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“It is a beauteous evening, calm and free” by William Wordsworth: Worshipping the Divine in Nature

Caspar David Friedrich

It is a beauteous evening, calm and free,
The holy time is quiet as a Nun
Breathless with adoration; the broad sun
Is sinking down in its tranquility;
The gentleness of heaven broods o’er the Sea;
Listen! the mighty Being is awake,
And doth with his eternal motion make
A sound like thunder—everlastingly.
Dear child! dear Girl! that walkest with me here,
If thou appear untouched by solemn thought,
Thy nature is not therefore less divine:
Thou liest in Abraham’s bosom all the year;
And worshipp’st at the Temple’s inner shrine,
God being with thee when we know it not.

In this sonnet, Wordsworth expresses what amounts to a religious adoration of nature. He is on the beach at sunset, observing the sun as it sets into the sea. And while Wordsworth’s spiritual connection with nature is obvious by the words of worship that appear throughout the poem, there two lines which really emphasize how much he views nature as a manifestation of the divine.

In line 5 he writes: “The gentleness of heaven broods o’er the Sea.” What is telling about this line is that the word “heaven” is not capitalized, therefore asserting that heaven is not the abode of the divine. But “Sea” is capitalized. This emphasis on the earthly contrasted with the de-emphasis on heaven suggests that Wordsworth believes God resides within nature, and not in some unreachable heavenly abode. And in the next line, he takes the metaphor even further, referring to the Sea as “the mighty Being,” implying not only that nature is the residence of God, but that nature is, in fact, God incarnate.

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Thoughts on “The Sandman, Volume 4: Season of Mists” by Neil Gaiman

My friend Miriam told me this was her favorite book in the series, and I can see why. The story is excellent. Essentially, Lucifer decides to vacate Hell and gives Morpheus, the Dream Lord, the key to Hell. What ensues is a pantheon of various deities all trying to convince the Dream Lord that they should be given dominion over Hell, and making their various cases to support their claims. The result is a highly creative view into the personalities of various gods and goddesses across diverse religions.

The book opens in the Garden of Destiny. The opening passage explores the labyrinthine paths which symbolize a human life, the choices we make, and how upon later reflection, the realization that many of the choices that we make in life are not really choices at all.

Walk any path in Destiny’s garden, and you will be forced to choose, not once but many times. The paths fork and divide. With each step you take through Destiny’s garden, you make a choice, and every choice determines future paths. However, at the end of a lifetime of walking you might look back, and see only one path stretching out behind you; or look ahead, and see only darkness. Sometimes you dream about the paths of Destiny, and speculate, to no purpose. Dream about the paths you took and the paths you didn’t take… The paths diverge and branch and reconnect; some say not even Destiny himself truly knows where any way will take you, where each twist and turn will lead. But even if Destiny could tell you, he will not. Destiny holds his secrets. The Garden of Destiny. You would know it if you saw it. After all, you will wander it until you die. Or beyond. For the paths are long, and even in death there is no ending to them.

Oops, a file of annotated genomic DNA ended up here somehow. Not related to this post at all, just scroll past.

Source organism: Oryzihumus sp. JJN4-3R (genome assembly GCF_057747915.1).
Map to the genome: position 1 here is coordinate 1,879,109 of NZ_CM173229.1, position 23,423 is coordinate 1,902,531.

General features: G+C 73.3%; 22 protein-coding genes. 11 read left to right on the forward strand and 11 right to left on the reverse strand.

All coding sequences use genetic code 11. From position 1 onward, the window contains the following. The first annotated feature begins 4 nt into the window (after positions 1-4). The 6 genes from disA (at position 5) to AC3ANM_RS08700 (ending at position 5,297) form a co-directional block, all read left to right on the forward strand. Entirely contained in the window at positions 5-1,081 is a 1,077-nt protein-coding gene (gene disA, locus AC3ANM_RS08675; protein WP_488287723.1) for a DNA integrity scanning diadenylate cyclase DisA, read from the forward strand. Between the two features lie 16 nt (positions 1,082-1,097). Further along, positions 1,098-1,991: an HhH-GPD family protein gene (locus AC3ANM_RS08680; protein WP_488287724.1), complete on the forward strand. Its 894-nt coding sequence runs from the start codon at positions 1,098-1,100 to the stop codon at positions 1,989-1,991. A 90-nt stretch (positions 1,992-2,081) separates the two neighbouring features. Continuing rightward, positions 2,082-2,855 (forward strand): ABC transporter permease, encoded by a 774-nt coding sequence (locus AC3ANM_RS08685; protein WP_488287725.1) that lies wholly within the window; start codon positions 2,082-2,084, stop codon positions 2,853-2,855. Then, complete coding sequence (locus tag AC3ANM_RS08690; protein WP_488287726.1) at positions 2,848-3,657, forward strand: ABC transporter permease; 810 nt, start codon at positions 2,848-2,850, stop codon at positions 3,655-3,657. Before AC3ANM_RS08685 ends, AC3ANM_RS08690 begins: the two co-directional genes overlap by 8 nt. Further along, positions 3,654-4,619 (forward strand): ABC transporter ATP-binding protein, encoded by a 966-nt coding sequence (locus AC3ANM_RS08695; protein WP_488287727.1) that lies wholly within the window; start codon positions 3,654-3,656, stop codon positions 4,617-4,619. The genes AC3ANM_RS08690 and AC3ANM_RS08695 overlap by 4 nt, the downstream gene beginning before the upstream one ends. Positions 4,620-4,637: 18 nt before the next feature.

When all the deities converge on the castle of Dream, Odin tasks Loki with observing and noting the activities of the other deities. Loki’s thoughts on the angels I found particularly interesting.

And above all, I watch the angels. They do not eat, or flirt, or converse. They observe. I watch them in awe, All-Father. They are so beautiful and distant. The feet of the angels never touch the base earth, not even in dreams. I can read nothing in their faces, much as I try. And what they are thinking, I cannot even imagine.

As I read this, it reminded me of the Wim Wenders film, “Wings of Desire.” If you’ve not seen it, it’s a classic and worth watching.

As many of you know, we are often burdened with things that we do not want, but letting go and getting rid of those burdens is not always easy. Art and literature abound with metaphors about people clinging to their unwanted baggage, dragging it painfully through life. Think of Sisyphus with his stone, or Jacob Marley dragging his chains. In this book, Dream echoes this sentiment.

They all want it, and I don’t. I never thought that disposing of the unwanted could be so hard.

Possibly my favorite passage in this book is where the angels tell the Dream Lord of God’s decree regarding the existence of Hell.

We… I will relay the message. It is from my Creator… There must be a Hell. There must be a place for the demons; a place for the damned. Hell is Heaven’s reflection. It is Heaven’s shadow. They define each other. Reward and punishment; hope and despair. There must be a Hell, for without Hell, Heaven has no meaning. And thus, Hell must be —

This is very Taoist, in my view. There must always be darkness to balance light, a yin to balance yang. It also makes me think of Carl Jung’s concept of the shadow:

Carl Jung stated the shadow to be the unknown dark side of the personality. According to Jung, the shadow, in being instinctive and irrational, is prone to psychological projection, in which a perceived personal inferiority is recognized as a perceived moral deficiency in someone else. Jung writes that if these projections remain hidden, “The projection-making factor (the Shadow archetype) then has a free hand and can realize its object—if it has one—or bring about some other situation characteristic of its power.”

(Source: Wikipedia)

The concept of Heaven and Hell, as Gaiman expresses it, then becomes a metaphor for the our human consciousness. Our divine consciousness cannot exist without the shadow. There must always be a balance between the light and dark within the psyche.